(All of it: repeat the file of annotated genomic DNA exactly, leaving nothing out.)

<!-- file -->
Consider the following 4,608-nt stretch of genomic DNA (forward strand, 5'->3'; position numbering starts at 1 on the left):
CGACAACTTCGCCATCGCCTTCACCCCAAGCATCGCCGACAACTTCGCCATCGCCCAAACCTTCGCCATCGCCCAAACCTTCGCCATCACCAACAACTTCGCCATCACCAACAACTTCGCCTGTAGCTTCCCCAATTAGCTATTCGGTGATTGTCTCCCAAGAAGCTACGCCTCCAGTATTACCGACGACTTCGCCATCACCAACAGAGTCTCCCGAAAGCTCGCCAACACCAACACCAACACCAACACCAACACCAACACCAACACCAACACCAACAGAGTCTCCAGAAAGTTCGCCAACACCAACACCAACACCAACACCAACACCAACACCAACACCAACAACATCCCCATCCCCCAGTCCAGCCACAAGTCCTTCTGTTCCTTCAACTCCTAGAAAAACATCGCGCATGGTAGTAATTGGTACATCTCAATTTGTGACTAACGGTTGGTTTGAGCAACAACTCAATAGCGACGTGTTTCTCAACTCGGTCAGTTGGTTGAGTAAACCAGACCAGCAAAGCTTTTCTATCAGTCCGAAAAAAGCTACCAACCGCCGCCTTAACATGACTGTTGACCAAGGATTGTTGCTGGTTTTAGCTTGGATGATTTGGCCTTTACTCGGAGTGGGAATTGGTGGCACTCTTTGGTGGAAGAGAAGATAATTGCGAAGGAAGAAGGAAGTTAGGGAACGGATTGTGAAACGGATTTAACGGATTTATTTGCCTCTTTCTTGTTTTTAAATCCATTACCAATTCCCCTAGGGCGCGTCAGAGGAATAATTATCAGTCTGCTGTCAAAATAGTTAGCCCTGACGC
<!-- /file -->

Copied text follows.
Consider the following 4,608-nt stretch of genomic DNA (forward strand, 5'->3'; position numbering starts at 1 on the left):
CGACAACTTCGCCATCGCCTTCACCCCAAGCATCGCCGACAACTTCGCCATCGCCCAAACCTTCGCCATCGCCCAAACCTTCGCCATCACCAACAACTTCGCCATCACCAACAACTTCGCCTGTAGCTTCCCCAATTAGCTATTCGGTGATTGTCTCCCAAGAAGCTACGCCTCCAGTATTACCGACGACTTCGCCATCACCAACAGAGTCTCCCGAAAGCTCGCCAACACCAACACCAACACCAACACCAACACCAACACCAACACCAACACCAACAGAGTCTCCAGAAAGTTCGCCAACACCAACACCAACACCAACACCAACACCAACACCAACACCAACAACATCCCCATCCCCCAGTCCAGCCACAAGTCCTTCTGTTCCTTCAACTCCTAGAAAAACATCGCGCATGGTAGTAATTGGTACATCTCAATTTGTGACTAACGGTTGGTTTGAGCAACAACTCAATAGCGACGTGTTTCTCAACTCGGTCAGTTGGTTGAGTAAACCAGACCAGCAAAGCTTTTCTATCAGTCCGAAAAAAGCTACCAACCGCCGCCTTAACATGACTGTTGACCAAGGATTGTTGCTGGTTTTAGCTTGGATGATTTGGCCTTTACTCGGAGTGGGAATTGGTGGCACTCTTTGGTGGAAGAGAAGATAATTGCGAAGGAAGAAGGAAGTTAGGGAACGGATTGTGAAACGGATTTAACGGATTTATTTGCCTCTTTCTTGTTTTTAAATCCATTACCAATTCCCCTAGGGCGCGTCAGAGGAATAATTATCAGTCTGCTGTCAAAATAGTTAGCCCTGACGC